Letting go… Climate deliberation in Shipley

Shipley large group discussion

In 2022 we embarked on a bold experiment. To train and support a locally run climate themed Citizens’ Jury. This was very different from our normal ‘hands on’ approach, and it felt risky to experiment. But the rewards exceeded our expectations. In our latest blog, Pete Bryant explains.

‘We really want a citizens jury on climate change, we think it could have a big impact on our community, but we don’t have the money to pay for one. But, what we do have, like any other place, is a community which has passion, skills and resources. Can you help us?’

Shipley councillor and community activist: Paul McHugh.

Scaling up or scaling out?

We know through our deliberative democracy work that climate assemblies and juries can have an impact on local climate change policies. Though not the only way to achieve this, and viewed as one approach of many, our experience is they can free up resources. For example, new budget allocation as a result of the North of Tyne Climate Assembly. Or, of particular relevance to Shipley, increased staff working on climate change was a result of our Kendal Climate Jury. We have seen how they can stimulate community action. For example our Blackburn with Darwen jury continues to meet and actively lobby local MPs. Crucially, when done well, they can give politicians and council officers the courage to pursue more difficult political decisions (see Boswell 2023).

Still, their numbers remain tiny. In England there have been 30 such climate themed deliberations in the last four years. If we consider the average size of a deliberative process size as around 35 people, that’s just a miniscule fraction of the population. In Canada an estimated one in sixty-seven households have received an invitation to a  deliberative process. We need to find a way for citizen climate deliberations to become equally commonplace.

So, we need to think again. The ‘change at pace’ needed to address the climate emergency won’t be realised if we keep on using the same model. We need thousands of these sorts of conversations so that recommendations in common can be identified, even more citizens empowered (and maybe joined together?) and political risk aversion addressed. However, as one of the few organisations regularly commissioned to run such processes, we must also have a business model that allows us to say yes to people like Paul.

We took a risk, we said yes, we can help.

Jury members start writing their draft recommendations.

Paul told us they can use volunteers to hand deliver letters to every address in Shipley. Use the town council’s resources to print all the invite letters. They know a local research expert who would run a selection process (not full sortition, but may be good enough?). They had access to a free community venue. Knowing his community well, Paul believed that local residents with the skills to facilitate could be found. Paul also had a small lottery grant to cover some essential expenses.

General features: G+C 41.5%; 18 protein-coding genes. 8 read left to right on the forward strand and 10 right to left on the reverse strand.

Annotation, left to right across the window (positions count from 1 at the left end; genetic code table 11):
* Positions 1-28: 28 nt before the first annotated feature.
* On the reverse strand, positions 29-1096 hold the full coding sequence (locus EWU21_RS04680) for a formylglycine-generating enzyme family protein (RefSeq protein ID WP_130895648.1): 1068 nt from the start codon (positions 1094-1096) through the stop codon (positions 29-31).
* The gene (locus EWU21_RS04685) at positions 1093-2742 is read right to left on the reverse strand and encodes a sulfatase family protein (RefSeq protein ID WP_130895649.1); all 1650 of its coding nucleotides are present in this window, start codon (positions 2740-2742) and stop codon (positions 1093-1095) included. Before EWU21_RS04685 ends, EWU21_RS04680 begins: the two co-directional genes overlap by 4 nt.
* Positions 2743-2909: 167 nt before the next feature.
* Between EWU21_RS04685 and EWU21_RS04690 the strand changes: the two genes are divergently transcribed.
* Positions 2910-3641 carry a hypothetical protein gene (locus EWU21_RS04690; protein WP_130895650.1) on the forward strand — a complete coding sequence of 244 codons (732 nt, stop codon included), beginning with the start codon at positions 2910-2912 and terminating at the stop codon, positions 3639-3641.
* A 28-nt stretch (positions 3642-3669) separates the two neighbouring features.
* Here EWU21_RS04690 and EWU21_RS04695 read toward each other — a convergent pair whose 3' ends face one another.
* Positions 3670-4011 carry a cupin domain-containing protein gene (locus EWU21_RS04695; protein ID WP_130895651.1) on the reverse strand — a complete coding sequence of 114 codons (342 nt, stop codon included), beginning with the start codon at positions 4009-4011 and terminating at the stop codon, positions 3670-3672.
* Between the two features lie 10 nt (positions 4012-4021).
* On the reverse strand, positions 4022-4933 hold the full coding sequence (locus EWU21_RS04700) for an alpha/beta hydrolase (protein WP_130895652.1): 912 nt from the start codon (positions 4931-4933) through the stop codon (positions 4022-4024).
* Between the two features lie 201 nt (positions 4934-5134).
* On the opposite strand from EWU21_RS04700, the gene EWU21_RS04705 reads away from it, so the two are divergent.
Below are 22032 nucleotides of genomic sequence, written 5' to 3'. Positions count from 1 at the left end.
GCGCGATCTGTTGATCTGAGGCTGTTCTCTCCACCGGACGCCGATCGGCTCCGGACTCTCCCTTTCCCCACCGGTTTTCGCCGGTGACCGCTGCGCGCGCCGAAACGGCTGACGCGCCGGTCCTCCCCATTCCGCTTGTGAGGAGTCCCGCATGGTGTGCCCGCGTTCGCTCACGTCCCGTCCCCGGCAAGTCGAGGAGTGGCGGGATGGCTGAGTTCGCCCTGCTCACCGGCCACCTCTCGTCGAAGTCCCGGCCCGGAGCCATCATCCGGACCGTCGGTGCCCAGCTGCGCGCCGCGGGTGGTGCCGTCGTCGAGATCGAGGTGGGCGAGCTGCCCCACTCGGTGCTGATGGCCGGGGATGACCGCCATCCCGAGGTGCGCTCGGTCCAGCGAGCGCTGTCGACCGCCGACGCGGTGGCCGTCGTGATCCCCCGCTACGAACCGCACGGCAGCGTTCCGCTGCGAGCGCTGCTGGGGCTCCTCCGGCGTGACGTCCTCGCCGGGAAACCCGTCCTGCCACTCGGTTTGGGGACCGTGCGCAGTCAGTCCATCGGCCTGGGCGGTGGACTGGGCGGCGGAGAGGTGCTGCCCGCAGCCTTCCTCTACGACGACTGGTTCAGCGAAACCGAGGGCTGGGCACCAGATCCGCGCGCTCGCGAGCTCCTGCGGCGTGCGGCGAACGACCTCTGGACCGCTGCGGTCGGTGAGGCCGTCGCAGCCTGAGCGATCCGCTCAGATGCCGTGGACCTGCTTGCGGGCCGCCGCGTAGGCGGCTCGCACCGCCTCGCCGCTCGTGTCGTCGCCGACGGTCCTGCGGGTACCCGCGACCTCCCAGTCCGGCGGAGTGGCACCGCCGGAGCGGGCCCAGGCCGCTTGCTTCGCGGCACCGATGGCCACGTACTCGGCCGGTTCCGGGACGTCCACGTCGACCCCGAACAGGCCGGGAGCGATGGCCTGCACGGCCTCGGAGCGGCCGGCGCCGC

In return we promised to offer regular structured advice, attend oversight panel meetings, help with facilitator selection, run a one-day facilitator training, co-facilitate two of the ten sessions and run a weekly support session for their facilitators. A very different ‘hands off’ approach to how we normally work. Paul put in a phenomenal amount of unpaid work. His commitment to asset-based community development really showed. The facilitators he found in the community brought with them a wide range of transferable skills: an academic, and a gardener with an interest in counselling. One was an experienced facilitator, but new to this type of work. They all did wonderfully. But was our decision to support Paul the right one?

This blog might have been very different if the process became a vehicle for climate activists’ communication. If a diverse group of residents had not been selected. It was critical to include a range of opinions. Inevitably tensions within the group (and wider community) had to be skilfully addressed. If the process left any sense that Shipley residents had been manipulated rather than trusted to reach a set of recommendations for the greater public good, the model of the climate change Citizens’ Jury could have been undermined. Our fears were unfounded. It worked well.

Facilitator training led by Shared Future

What next? How do we build on our Shipley experiment?

We could wait for some more people like Paul to contact us? But we want to accelerate that process. Maybe, with other people doing similar work, we can advocate for a national budget, and for support for communities to catalyse their community assets and experiment further with process design? As an organisation we would like to now strive for such a national programme of training and support for would-be climate jury and assembly organisers.

For that to happen maybe we will need to let go a bit. Not fully. Quality comes with experience. But if we share our skills, and be prepared to take a bit of a risk, many more communities could benefit in future?


Read another perspective on the Shipley process by facilitator Phillippa Banister.

Featured image: Jury participants getting to know each other. Images taken by Pete Bryant and Paul McHugh.